The Five Ambassadors: Behaviours of Top Performing Leaders

How do you build a reputation as a top performer?

In the first few years of their careers, many people work hard to prove themselves. That’s understandable because one’s drive to gain influence and move up in the organisation is predicated in large part on the quality of their work. It is also partly due to insecurity. After all, when a person is relatively unknown an outsized effort is often needed to overcome others’ doubts and gain recognition as a credible contributor. As more feedback is received from stakeholders and one’s confidence grows, they shift to improving themselves. The leaders I’ve studied the past 20 years demonstrate that same desire. They evolved into top performers over time by learning to adapt based on conditions. They were willing to have their world view challenged as compelling evidence grew showing alternative, better pathways to helping their organisations achieve positive outcomes. Their ability to adjust to each situation, to ‘read the room’, and to assess the overwhelming flow of data is essential to helping their organisations develop solutions and expertise that benefits society. Note that adapting, compromising, and willingness to have one’s perspective challenged are not signs of weakness or of moral ambiguity…far from it. These are signs of a maturing leader comfortable with and open to ideas from diverse sources. One does not become a top athlete by never adjusting practice routines or competition tactics. They learn from trial and error, from observation of others, from conditions, catalysed by an internal drive to improve.  



Over the past two decades, I have conducted hundreds of interviews with leaders and led workshops with organisations around the world across a wide range of sectors and industries. At the organisational level, there has been a change in the traditional markers of success. Market growth, shareholder wealth, and increased profitability are no longer the only determinants of sustained company prosperity. With today’s formidable challenges, human improvement, stakeholder enrichment, and enhanced societal value creation have become critical business success factors.[i] At the individual level, the interviews revealed characteristics associated with top performance, which were then grouped into meta-themes I call the Five Ambassadors. Rather than being a role or title, the Five Ambassadors are the laudable behaviours of top-performing professionals, which is “a person who consistently exceeds expectations, leads by example, and whose behaviours are admirable and worthy of emulation, thereby representing the very best of society.” Incidentally, a strong ethical and moral compass was a common ingredient across top performers, so it is not called out separately. Logically, one cannot be unethical and immoral and still be considered representative of the very best of society. A person might be a world-class leader of abhorrent behaviours, but societal antibodies would ultimately reject reprehensible characters to ensure a healthy body politic.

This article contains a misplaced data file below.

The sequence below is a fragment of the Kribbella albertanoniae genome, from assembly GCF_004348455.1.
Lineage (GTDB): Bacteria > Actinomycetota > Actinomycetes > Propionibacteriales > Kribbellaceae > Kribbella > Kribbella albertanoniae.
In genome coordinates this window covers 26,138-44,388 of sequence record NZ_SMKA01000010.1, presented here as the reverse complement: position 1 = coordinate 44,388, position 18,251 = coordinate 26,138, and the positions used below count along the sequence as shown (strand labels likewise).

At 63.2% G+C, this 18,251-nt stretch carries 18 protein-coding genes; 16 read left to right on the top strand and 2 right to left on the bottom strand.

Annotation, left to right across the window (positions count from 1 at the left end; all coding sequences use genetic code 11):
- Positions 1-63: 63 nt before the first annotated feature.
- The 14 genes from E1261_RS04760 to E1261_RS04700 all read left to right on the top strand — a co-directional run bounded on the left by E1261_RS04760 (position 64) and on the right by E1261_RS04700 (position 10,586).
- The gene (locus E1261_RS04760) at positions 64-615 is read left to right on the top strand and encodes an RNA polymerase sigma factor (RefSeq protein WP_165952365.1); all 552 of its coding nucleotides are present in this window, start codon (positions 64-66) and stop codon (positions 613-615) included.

Rising to the top of the analysis were people who demonstrated all Five Ambassadors. They distinguished themselves from other high-calibre people because of the breadth of their competence. This does not mean that those who were good at fewer than Five Ambassadors were somehow deficient, or incompetent, or horrible. In fact, applying the Five Ambassadors to many of our most celebrated leaders would reveal that some fall well short of excellence in all five, yet have had notably successful careers. It was the rarer performers who excelled in all Five Ambassadors that offer inspiring lessons. Like top athletes, they worked hard to improve to gain this high level of competence and capability. Encouragingly, their dedicated efforts suggest that anybody has the potential to become a top performer if they practice.

The Five Ambassadors 

Top performers prepared by developing and using routines prior to important professional situations. The repetition of practice strengthened their behaviour muscle and self-confidence which, in turn, carried into their daily work. Of course, things rarely go as planned or scripted when amid an actual challenge or opportunity. But the very act of preparing built an inventory of potential responses to help them navigate conditions as they occurred in real-time. The Five Ambassadors are not a sequence, nor a role where you consciously say, ‘now I am in my curiosity ambassador mindset’. Instead, they occur organically given the specific context, a natural outcome of learning by doing.